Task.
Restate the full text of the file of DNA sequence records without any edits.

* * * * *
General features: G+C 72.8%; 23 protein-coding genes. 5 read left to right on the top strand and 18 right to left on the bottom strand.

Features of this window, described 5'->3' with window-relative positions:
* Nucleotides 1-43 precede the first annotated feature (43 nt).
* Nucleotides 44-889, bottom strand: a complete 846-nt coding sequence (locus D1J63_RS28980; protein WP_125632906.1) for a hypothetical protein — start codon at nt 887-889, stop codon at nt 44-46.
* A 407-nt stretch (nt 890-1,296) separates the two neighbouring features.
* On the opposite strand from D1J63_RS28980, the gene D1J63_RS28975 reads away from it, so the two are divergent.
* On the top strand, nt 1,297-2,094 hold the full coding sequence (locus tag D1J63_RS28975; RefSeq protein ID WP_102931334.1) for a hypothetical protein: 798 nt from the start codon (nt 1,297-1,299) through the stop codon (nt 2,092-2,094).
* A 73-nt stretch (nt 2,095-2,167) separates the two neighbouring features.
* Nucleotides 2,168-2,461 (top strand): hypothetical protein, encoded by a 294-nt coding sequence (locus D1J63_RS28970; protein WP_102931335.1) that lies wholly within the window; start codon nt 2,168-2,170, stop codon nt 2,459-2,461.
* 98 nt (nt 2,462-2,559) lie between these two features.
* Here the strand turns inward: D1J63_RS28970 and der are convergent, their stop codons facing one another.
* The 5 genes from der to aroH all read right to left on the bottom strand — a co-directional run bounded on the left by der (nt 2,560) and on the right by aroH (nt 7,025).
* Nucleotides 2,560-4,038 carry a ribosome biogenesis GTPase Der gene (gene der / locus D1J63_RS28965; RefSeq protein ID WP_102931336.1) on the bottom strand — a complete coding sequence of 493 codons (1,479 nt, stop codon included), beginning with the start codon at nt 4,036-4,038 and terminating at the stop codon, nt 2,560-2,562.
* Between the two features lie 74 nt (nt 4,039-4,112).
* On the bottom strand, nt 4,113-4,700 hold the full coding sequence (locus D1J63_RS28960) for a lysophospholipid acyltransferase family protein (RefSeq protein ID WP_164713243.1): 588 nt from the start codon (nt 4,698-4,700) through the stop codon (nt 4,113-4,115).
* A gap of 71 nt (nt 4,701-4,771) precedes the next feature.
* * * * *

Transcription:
General features: G+C 72.8%; 23 protein-coding genes. 5 read left to right on the top strand and 18 right to left on the bottom strand.

Features of this window, described 5'->3' with window-relative positions:
* Nucleotides 1-43 precede the first annotated feature (43 nt).
* Nucleotides 44-889, bottom strand: a complete 846-nt coding sequence (locus D1J63_RS28980; protein WP_125632906.1) for a hypothetical protein — start codon at nt 887-889, stop codon at nt 44-46.
* A 407-nt stretch (nt 890-1,296) separates the two neighbouring features.
* On the opposite strand from D1J63_RS28980, the gene D1J63_RS28975 reads away from it, so the two are divergent.
* On the top strand, nt 1,297-2,094 hold the full coding sequence (locus tag D1J63_RS28975; RefSeq protein ID WP_102931334.1) for a hypothetical protein: 798 nt from the start codon (nt 1,297-1,299) through the stop codon (nt 2,092-2,094).
* A 73-nt stretch (nt 2,095-2,167) separates the two neighbouring features.
* Nucleotides 2,168-2,461 (top strand): hypothetical protein, encoded by a 294-nt coding sequence (locus D1J63_RS28970; protein WP_102931335.1) that lies wholly within the window; start codon nt 2,168-2,170, stop codon nt 2,459-2,461.
* 98 nt (nt 2,462-2,559) lie between these two features.
* Here the strand turns inward: D1J63_RS28970 and der are convergent, their stop codons facing one another.
* The 5 genes from der to aroH all read right to left on the bottom strand — a co-directional run bounded on the left by der (nt 2,560) and on the right by aroH (nt 7,025).
* Nucleotides 2,560-4,038 carry a ribosome biogenesis GTPase Der gene (gene der / locus D1J63_RS28965; RefSeq protein ID WP_102931336.1) on the bottom strand — a complete coding sequence of 493 codons (1,479 nt, stop codon included), beginning with the start codon at nt 4,036-4,038 and terminating at the stop codon, nt 2,560-2,562.
* Between the two features lie 74 nt (nt 4,039-4,112).
* On the bottom strand, nt 4,113-4,700 hold the full coding sequence (locus D1J63_RS28960) for a lysophospholipid acyltransferase family protein (RefSeq protein ID WP_164713243.1): 588 nt from the start codon (nt 4,698-4,700) through the stop codon (nt 4,113-4,115).
* A gap of 71 nt (nt 4,701-4,771) precedes the next feature.